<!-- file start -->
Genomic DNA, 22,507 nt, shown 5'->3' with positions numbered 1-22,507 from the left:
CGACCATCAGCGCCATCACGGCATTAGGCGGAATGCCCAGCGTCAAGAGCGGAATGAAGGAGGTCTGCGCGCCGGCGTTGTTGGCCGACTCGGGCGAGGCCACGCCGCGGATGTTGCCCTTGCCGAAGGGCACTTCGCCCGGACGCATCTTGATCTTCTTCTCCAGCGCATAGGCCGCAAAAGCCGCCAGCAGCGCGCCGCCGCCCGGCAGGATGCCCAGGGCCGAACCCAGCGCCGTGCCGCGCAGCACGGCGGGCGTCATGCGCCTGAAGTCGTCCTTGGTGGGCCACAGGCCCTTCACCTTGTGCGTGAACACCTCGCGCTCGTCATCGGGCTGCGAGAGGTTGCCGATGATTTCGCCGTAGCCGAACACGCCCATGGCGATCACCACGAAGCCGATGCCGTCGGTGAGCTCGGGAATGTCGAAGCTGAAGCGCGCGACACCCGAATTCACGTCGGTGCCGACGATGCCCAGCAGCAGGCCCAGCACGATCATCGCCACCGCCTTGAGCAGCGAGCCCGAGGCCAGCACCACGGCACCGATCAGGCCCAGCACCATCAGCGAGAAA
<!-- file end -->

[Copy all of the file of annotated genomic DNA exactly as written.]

Genomic DNA, 22,507 nt, shown 5'->3' with positions numbered 1-22,507 from the left:
CGACCATCAGCGCCATCACGGCATTAGGCGGAATGCCCAGCGTCAAGAGCGGAATGAAGGAGGTCTGCGCGCCGGCGTTGTTGGCCGACTCGGGCGAGGCCACGCCGCGGATGTTGCCCTTGCCGAAGGGCACTTCGCCCGGACGCATCTTGATCTTCTTCTCCAGCGCATAGGCCGCAAAAGCCGCCAGCAGCGCGCCGCCGCCCGGCAGGATGCCCAGGGCCGAACCCAGCGCCGTGCCGCGCAGCACGGCGGGCGTCATGCGCCTGAAGTCGTCCTTGGTGGGCCACAGGCCCTTCACCTTGTGCGTGAACACCTCGCGCTCGTCATCGGGCTGCGAGAGGTTGCCGATGATTTCGCCGTAGCCGAACACGCCCATGGCGATCACCACGAAGCCGATGCCGTCGGTGAGCTCGGGAATGTCGAAGCTGAAGCGCGCGACACCCGAATTCACGTCGGTGCCGACGATGCCCAGCAGCAGGCCCAGCACGATCATCGCCACCGCCTTGAGCAGCGAGCCCGAGGCCAGCACCACGGCACCGATCAGGCCCAGCACCATCAGCGAGAAA